In seven of the nine possible outcomes, Cork are still in the championship. In four of those, they make the final, which, as we outlined some time back, is probably not a massively high priority for them at this stage. This particular crop as we know them are entering the peak of their powers, and in such a wide-open championship, the time is now to push on and claim that elusive All-Ireland. Beating the All-Ireland champions at home was the perfect response to their somewhat tame start, and the form of Kearney, Hoggie and Cooper have spearheaded their charge. Cadogan at full back has also been a revelation and shorn up cracks that were previously too easily exposed. This is quite likely to be a humdinger, with both counties having everything to gain and lose, hinged on a fine toothed comb. It’s set to be electric in Ennis on Sunday.
Dublin vs Galway, Saturday June 15th, Parnell Park
In an extraordinarily tight competition, the Dubs, despite sitting on only 3 points through 3 games, have a shot at not only progressing, but booking a spot in a Leinster final. This side has promised so much, and has, to their credit, delivered to a certain extent, a disappointingly timid loss to Kilkenny in the opening round the exception. A fine draw against Wexford has solidified their confidence, and they are by no means easy pickings for Galway this weekend. Parnell will be a cauldron brewing to capacity, and they are historically difficult to turn over here. Mattie Kenny is a shrewd hurling man and will have them tactically set up to ensure the most fruitful output he can. Add to that the missing Canning factor and they will see this as a gift they weren’t sure if they’d have. Their spine is solid, their lack of cut throat forwards a constant concern. But if it turns into a dogfight, they’re in with a massive chance of pulling off a surprise.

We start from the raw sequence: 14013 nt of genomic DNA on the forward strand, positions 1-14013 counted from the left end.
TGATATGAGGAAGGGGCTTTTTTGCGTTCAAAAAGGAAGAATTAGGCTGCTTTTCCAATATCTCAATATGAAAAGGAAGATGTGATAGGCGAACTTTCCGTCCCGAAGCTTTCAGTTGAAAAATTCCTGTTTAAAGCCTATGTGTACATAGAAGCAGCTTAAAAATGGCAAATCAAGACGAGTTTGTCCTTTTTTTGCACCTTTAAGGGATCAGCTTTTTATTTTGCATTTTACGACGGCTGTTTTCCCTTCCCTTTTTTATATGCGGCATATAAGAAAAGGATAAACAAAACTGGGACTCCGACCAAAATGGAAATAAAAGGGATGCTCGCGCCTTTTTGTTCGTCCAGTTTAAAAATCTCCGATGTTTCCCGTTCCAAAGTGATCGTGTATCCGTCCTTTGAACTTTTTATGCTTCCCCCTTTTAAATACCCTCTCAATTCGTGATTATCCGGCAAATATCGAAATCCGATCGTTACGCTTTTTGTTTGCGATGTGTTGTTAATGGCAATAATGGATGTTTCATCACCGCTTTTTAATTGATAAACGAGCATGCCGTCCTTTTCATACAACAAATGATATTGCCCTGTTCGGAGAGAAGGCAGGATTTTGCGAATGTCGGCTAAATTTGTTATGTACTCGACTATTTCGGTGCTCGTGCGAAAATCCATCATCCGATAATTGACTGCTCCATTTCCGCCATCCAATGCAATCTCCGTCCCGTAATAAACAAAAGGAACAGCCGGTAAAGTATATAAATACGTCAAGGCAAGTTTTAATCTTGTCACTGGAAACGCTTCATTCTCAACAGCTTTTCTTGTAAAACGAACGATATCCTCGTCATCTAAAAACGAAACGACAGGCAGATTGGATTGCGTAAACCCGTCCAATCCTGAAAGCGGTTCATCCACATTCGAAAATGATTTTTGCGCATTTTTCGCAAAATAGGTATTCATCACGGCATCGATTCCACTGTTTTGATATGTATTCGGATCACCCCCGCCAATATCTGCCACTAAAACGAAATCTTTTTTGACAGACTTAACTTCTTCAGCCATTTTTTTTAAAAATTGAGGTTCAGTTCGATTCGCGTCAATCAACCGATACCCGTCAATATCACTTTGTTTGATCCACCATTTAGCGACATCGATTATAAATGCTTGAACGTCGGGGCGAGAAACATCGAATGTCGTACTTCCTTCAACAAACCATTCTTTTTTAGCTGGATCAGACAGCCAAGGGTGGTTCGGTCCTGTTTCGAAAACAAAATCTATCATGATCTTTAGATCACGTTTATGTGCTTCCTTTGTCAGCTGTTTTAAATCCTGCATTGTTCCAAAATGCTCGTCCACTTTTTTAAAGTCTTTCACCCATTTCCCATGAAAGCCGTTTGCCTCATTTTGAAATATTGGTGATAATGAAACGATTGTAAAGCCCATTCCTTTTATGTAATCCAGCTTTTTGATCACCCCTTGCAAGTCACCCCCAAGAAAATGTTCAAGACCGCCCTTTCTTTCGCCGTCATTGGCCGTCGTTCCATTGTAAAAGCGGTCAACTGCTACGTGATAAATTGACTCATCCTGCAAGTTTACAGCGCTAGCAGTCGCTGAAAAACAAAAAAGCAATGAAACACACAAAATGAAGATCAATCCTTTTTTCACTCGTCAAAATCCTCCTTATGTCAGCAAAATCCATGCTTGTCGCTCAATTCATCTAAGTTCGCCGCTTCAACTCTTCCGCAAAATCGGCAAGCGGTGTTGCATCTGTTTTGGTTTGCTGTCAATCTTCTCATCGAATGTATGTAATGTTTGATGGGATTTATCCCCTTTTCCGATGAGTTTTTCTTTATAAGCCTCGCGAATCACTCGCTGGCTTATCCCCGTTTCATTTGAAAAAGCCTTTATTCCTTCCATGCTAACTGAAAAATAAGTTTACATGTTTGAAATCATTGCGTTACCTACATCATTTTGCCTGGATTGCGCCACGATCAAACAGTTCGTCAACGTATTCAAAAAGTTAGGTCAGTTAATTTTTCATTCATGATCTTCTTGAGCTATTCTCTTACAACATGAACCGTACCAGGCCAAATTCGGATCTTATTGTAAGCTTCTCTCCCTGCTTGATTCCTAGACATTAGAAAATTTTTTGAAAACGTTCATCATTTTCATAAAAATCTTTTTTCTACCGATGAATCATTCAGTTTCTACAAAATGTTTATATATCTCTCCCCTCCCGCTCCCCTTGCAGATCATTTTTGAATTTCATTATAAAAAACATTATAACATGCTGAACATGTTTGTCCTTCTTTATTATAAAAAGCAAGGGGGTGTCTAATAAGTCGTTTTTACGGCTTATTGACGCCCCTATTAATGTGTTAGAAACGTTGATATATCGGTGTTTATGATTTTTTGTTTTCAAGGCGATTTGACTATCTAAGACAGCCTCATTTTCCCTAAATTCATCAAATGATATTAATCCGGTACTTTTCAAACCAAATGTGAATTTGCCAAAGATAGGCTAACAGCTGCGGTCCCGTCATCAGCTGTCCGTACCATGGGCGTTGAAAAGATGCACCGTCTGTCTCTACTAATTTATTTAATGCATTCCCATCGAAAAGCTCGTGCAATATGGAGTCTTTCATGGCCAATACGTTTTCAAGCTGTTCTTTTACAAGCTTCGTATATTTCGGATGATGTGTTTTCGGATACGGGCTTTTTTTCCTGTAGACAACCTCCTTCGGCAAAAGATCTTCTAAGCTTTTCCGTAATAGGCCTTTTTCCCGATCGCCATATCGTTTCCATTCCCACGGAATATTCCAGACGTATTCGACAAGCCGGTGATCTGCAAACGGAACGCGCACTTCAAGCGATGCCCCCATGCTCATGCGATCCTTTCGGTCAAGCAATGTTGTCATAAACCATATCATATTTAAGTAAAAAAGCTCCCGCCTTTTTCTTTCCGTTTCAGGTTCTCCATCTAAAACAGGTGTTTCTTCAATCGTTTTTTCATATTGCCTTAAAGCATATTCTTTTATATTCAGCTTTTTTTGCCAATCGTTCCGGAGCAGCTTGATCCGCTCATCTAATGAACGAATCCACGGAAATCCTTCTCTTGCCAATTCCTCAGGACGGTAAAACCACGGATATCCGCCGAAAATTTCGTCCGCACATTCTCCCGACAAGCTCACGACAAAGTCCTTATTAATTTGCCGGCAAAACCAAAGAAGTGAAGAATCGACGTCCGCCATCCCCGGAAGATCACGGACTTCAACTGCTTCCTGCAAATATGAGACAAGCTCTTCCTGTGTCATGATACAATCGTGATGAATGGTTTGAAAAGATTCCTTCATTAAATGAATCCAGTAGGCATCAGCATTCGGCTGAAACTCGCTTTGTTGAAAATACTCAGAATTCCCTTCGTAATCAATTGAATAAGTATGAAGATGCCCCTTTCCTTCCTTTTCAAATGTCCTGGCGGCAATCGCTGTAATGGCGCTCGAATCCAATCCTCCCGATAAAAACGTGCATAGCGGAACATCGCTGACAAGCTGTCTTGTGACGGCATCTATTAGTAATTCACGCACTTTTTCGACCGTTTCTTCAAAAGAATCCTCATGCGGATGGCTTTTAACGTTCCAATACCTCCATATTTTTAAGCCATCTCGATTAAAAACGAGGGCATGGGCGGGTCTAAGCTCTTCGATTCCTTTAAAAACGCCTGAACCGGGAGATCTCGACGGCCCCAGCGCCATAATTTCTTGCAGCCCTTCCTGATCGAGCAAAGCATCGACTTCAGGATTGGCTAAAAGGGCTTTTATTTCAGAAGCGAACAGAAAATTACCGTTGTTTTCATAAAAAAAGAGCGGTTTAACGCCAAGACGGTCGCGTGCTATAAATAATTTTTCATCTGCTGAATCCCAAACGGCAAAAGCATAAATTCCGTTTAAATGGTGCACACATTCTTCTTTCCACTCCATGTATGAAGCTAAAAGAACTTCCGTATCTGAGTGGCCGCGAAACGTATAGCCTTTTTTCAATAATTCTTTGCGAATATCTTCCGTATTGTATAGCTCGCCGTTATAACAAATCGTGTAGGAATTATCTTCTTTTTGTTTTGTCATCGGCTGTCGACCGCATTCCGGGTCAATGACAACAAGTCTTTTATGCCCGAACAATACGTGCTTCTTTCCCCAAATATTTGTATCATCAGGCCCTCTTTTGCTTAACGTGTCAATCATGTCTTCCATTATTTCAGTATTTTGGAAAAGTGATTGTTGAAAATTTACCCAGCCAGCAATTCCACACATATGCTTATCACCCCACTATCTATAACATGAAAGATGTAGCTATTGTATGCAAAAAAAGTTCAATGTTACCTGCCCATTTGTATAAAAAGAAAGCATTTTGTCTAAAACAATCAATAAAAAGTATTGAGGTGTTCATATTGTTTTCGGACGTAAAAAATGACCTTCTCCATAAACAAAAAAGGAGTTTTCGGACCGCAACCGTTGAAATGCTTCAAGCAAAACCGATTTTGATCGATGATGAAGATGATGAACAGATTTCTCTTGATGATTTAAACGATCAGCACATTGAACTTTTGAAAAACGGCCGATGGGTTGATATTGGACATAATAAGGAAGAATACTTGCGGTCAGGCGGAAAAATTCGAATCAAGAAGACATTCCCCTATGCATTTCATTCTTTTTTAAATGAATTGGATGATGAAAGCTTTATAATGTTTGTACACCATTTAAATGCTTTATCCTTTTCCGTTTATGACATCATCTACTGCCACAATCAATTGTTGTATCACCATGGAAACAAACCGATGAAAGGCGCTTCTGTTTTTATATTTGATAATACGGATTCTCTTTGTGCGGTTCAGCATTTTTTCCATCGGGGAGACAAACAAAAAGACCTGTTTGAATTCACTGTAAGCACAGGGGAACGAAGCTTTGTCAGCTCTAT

But the Tribesmen are relishing in being dismissed without their talisman. A complete performance, bar the last ten minutes, got them over the line against a dogged Kilkenny last week. Conor Whelan and Cathal Mannion, in particular, are taking on new leadership roles, and excelling in same. The only scenario where Galway would be seriously sweating about their further involvement would be if Dublin win and Kilkenny and Wexford draw, leaving everyone level on five points and leaving it down to scoring difference. Not impossible, but unlikely. You get the sense that Galway will be keen to go the direct route once again, and cement themselves as the dominant team in Leinster. It won’t be plain sailing, but they should get over the line against what will be a plucky metropolitan effort.